Chinese professor fired over free speech
BEIJING — Officials at one of China's most respected universities have reportedly fired an outspoken legal scholar for advocating free speech and for repeatedly calling on the government to abide by its own constitution.
Zhang Xuezhong, who teaches at the East China University of Political Science and Law in Shanghai, said administrators had notified him Monday that he would be dismissed after he refused to apologize for writings that championed the protections guaranteed by China's Constitution. Zhang's teaching privileges were temporarily suspended in August after the publication of an article detailing the Communist Party's growing hostility to the nation's legal system.
"I told them I had made no mistakes whatsoever," he said in a phone interview Tuesday. "I'm just a university faculty member who expresses his own opinions, thoughts, and proposals, which is absolutely my right. This is an out-and-out witch hunt."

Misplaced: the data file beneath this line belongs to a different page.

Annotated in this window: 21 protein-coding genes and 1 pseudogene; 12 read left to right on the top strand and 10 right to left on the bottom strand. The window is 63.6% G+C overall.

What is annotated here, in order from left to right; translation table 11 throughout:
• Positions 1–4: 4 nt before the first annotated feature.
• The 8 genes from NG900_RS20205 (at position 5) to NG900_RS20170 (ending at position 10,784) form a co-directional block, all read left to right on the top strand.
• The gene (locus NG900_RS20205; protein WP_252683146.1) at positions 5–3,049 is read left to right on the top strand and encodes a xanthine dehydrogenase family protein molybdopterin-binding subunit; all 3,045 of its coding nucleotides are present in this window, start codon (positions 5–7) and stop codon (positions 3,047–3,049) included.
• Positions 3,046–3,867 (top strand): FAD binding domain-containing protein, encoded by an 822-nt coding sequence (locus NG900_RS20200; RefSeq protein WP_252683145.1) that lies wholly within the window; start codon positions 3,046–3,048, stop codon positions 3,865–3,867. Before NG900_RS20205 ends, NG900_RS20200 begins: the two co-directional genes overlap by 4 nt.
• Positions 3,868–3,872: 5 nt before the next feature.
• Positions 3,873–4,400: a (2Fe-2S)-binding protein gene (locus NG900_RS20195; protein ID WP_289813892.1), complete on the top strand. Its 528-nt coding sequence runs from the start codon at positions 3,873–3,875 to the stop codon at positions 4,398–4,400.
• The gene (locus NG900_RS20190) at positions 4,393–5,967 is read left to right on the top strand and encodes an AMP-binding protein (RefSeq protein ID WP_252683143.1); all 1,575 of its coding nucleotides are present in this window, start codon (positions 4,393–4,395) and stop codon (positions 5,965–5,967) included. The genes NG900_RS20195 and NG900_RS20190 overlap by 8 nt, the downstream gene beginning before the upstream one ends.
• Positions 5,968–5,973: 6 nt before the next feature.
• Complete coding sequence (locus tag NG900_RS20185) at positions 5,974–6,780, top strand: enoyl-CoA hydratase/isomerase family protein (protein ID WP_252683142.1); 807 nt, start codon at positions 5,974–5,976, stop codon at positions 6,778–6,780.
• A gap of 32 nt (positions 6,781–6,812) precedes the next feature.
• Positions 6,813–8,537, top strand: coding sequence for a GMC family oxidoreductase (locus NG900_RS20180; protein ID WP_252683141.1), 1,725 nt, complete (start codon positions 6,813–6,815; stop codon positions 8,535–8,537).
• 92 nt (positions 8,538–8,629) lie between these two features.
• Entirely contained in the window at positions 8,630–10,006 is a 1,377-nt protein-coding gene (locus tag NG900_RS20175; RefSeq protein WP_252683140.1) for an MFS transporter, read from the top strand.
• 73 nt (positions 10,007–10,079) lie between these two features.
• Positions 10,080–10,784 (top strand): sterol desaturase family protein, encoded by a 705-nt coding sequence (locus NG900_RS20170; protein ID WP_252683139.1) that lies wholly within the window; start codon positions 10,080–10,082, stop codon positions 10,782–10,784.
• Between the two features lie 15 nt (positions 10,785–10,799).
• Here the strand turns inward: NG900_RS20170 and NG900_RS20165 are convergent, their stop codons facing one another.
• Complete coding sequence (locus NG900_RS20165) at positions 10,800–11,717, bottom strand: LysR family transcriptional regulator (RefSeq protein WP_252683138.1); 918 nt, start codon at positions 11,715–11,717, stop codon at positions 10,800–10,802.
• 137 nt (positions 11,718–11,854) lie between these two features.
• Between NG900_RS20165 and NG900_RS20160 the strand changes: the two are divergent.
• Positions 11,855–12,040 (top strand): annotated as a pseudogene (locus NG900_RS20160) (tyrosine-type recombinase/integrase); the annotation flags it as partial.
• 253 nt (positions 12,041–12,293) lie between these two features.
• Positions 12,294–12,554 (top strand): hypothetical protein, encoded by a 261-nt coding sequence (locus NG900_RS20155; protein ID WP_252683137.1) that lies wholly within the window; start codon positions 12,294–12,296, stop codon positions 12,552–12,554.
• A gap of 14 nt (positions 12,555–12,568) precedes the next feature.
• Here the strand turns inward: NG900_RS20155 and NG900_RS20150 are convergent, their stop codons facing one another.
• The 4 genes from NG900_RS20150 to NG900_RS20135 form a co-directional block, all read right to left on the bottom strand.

University officials did not respond to telephone calls seeking comment. But in an internal school memo that Zhang obtained and circulated online Tuesday, officials also cited an e-book he wrote this year called "New Common Sense: The Nature and Consequences of One-Party Dictatorship." According to the notice, Zhang violated university rules by "forcibly disseminating his political views among the faculty and using his status as a teacher to spread his political views among students."
The dismissal is sure to send a chill through Chinese academia, which has come under increasing pressure amid an ideological campaign that seeks to rein in liberalism and promote obedience to the ruling Communist Party.
Zhang, 47, has had run-ins with school administrators over his writings, but their unhappiness with him deepened in May after he publicized the contents of a secret document, produced by the central government, detailing seven subjects that are not allowed to be discussed in Chinese classrooms. The banned topics included democracy, freedom of speech, and past mistakes of the Communist Party.
But it was his defense of China's 1982 Constitution that ran head-on into a campaign by the Chinese leadership that seeks to bolster the supremacy of the party.